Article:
Meet Henry

Originally published in the Herald Sun, 10 March 2021
Words: Brigid O’Connell
Photo: David Caird

Henry is learning to walk again after having a complex spinal surgery to treat muscle tightness from cerebral palsy that aims to see him pain-free.

To be able to put one foot in front of the other, Henry ­Bryant is learning to walk all over again.

But the four year old has proved at every hurdle he is up for the challenge.

Henry is putting all his ­determination into intensive rehabilitation after complex spinal surgery to treat muscle tightness from cerebral palsy, that is aiming to see him pain-free and moving more freely.

“This operation was all about giving him the therapies and interventions that he’s going to have in the ­future, every opportunity to have their best result,” said dad Shayne.

Traditional physiotherapy and Botox injections were only having minimal impact to reduce the stiffness in his legs. Recently he has been waking overnight in pain.

This is how Henry reached the point of needing this surgery of last resort at The Royal Children’s Hospital (RCH).

Selective dorsal rhizotomy involves cutting some of the sensory nerve fibres that send abnormal signals from the leg muscles to the spinal cord.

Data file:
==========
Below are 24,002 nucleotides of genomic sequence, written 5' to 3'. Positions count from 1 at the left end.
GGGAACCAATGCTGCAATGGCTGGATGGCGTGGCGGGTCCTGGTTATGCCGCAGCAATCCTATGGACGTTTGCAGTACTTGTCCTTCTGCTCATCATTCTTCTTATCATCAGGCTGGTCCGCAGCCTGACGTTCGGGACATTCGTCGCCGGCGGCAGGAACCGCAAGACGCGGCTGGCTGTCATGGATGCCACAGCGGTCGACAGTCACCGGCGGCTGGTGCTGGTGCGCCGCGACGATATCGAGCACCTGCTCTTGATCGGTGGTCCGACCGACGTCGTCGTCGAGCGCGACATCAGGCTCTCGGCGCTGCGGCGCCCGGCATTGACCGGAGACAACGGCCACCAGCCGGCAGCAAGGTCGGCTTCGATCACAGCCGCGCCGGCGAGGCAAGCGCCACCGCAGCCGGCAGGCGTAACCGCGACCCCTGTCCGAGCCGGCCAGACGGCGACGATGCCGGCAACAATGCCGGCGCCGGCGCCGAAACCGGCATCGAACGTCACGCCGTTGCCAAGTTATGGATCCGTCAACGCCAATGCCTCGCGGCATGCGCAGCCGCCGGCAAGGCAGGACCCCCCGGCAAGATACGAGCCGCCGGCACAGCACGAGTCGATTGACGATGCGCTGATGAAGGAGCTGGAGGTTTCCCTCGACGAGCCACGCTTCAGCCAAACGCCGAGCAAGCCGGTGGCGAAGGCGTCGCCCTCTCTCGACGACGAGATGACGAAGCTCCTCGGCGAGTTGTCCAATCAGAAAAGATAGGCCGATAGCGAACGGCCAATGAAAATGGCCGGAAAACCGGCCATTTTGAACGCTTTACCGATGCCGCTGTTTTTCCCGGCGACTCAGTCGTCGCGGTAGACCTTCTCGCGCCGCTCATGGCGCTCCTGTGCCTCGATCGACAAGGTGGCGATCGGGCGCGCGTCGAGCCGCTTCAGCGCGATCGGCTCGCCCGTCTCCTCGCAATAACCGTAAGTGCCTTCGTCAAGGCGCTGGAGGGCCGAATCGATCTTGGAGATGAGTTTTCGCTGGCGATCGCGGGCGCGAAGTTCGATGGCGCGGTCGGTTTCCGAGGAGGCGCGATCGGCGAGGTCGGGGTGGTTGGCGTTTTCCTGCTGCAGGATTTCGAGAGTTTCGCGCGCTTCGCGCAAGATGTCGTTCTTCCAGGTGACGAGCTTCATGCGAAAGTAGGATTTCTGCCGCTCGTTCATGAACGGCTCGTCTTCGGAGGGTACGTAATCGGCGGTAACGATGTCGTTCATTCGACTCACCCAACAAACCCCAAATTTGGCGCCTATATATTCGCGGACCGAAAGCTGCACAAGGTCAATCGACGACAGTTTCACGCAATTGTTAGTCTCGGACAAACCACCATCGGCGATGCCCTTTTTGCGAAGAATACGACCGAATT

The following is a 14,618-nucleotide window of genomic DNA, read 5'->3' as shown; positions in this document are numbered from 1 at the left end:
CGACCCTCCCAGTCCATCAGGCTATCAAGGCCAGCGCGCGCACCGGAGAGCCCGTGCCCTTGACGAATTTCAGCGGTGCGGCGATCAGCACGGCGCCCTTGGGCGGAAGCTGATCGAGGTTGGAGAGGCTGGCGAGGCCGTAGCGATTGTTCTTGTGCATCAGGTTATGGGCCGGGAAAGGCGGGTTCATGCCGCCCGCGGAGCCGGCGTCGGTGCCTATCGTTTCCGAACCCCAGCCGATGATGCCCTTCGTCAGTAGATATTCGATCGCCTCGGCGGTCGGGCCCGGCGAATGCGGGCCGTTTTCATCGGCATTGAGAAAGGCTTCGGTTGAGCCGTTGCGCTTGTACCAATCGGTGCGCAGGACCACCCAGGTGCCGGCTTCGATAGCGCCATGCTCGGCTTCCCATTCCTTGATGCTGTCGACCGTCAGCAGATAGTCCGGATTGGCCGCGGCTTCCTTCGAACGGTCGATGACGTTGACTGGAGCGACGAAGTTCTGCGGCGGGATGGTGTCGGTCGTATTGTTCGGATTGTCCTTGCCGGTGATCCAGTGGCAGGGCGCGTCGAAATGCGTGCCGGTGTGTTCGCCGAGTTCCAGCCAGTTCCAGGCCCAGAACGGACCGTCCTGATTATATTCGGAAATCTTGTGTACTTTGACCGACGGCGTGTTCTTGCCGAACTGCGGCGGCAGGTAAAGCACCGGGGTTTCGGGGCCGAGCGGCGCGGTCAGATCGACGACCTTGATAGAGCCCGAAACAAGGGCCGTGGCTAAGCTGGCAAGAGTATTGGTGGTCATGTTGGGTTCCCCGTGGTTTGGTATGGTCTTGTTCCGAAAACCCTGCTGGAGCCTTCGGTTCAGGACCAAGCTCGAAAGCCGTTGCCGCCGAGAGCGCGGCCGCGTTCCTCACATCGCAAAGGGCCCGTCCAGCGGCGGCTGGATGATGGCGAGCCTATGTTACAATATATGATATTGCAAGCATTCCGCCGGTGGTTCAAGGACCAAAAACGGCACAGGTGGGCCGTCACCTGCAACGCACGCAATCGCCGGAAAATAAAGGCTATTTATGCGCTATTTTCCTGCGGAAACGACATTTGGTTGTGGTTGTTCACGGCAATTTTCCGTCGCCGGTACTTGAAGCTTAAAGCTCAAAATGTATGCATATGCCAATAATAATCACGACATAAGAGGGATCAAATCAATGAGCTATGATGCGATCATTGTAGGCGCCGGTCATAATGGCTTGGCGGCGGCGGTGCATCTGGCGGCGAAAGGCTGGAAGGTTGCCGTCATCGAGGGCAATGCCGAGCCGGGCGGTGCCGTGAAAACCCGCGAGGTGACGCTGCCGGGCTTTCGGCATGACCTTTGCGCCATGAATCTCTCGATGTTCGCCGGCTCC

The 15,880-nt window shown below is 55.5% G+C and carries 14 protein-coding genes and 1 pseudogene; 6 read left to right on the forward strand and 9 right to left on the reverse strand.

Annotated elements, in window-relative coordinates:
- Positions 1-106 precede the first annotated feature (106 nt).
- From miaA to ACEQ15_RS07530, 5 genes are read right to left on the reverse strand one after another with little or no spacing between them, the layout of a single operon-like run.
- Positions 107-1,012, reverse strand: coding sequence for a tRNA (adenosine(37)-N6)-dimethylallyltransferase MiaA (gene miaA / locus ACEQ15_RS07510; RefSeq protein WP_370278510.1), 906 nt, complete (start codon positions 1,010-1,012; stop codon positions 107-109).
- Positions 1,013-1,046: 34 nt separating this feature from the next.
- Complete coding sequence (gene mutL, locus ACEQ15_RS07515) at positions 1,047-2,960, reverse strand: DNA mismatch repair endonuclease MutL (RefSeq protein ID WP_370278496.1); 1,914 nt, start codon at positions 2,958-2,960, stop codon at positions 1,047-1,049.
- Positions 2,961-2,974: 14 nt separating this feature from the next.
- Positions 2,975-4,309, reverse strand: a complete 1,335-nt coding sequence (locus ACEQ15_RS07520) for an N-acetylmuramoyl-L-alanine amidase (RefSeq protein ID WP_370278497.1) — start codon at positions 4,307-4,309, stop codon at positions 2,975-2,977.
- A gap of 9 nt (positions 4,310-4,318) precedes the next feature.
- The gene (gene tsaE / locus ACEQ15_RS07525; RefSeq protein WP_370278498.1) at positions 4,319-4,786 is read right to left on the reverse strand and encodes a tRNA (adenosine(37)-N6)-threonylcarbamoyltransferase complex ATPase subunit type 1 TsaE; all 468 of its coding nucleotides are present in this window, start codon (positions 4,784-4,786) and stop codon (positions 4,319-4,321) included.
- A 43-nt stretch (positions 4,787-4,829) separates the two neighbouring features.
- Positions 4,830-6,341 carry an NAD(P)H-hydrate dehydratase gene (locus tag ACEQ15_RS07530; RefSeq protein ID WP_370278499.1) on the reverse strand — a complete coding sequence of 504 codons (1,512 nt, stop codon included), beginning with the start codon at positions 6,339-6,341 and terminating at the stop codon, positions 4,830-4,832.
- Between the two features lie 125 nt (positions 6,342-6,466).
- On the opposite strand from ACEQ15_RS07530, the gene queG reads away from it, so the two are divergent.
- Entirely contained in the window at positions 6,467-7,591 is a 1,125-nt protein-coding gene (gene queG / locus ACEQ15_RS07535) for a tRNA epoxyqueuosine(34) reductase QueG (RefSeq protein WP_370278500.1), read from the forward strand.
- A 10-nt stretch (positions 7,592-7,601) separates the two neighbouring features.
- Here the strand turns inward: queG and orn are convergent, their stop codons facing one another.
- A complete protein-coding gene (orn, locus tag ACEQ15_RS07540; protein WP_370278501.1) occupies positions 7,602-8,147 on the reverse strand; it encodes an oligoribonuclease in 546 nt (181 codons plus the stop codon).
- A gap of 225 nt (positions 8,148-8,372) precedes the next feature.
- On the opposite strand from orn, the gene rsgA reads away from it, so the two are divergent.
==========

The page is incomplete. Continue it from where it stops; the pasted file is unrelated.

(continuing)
This frees up communication channels between the brain and muscles to improve mobility.

In a two-year journey up to the procedure, Henry’s temperament and mental health were assessed to see if he could cope with being bed-bound after surgery, the seven-week hospital stay, and the intensive ­rehabilitation that would follow.

“I don’t know whether it’s a result of him seeing a lot of doctors, but not much flusters him,” his dad said.

“He doesn’t cry when he gets his immunisations — he’s pretty resilient.”

Henry Bryant, age four, zooms around the ward on a padded wheel board that helps him with his cerebral palsy. Picture: David Caird

It is now taking multiple teams across the RCH to build him back up following last month’s surgery.

Henry has a strict schedule of rehabilitation, including exercises in his bed three times a day.

Then in the hospital gym he puts these muscles to the test.

His trademark grit saw him get to his feet this week for his first steps since the op.

“They did explain the surgery takes you two steps back to go forward,” he said.

“Taking 10 steps at the moment is like running a marathon for him. But he is doing it all and doesn’t complain.

“You come in here with an expectation of the staff, and they exceed it every time. We can’t be more grateful.”

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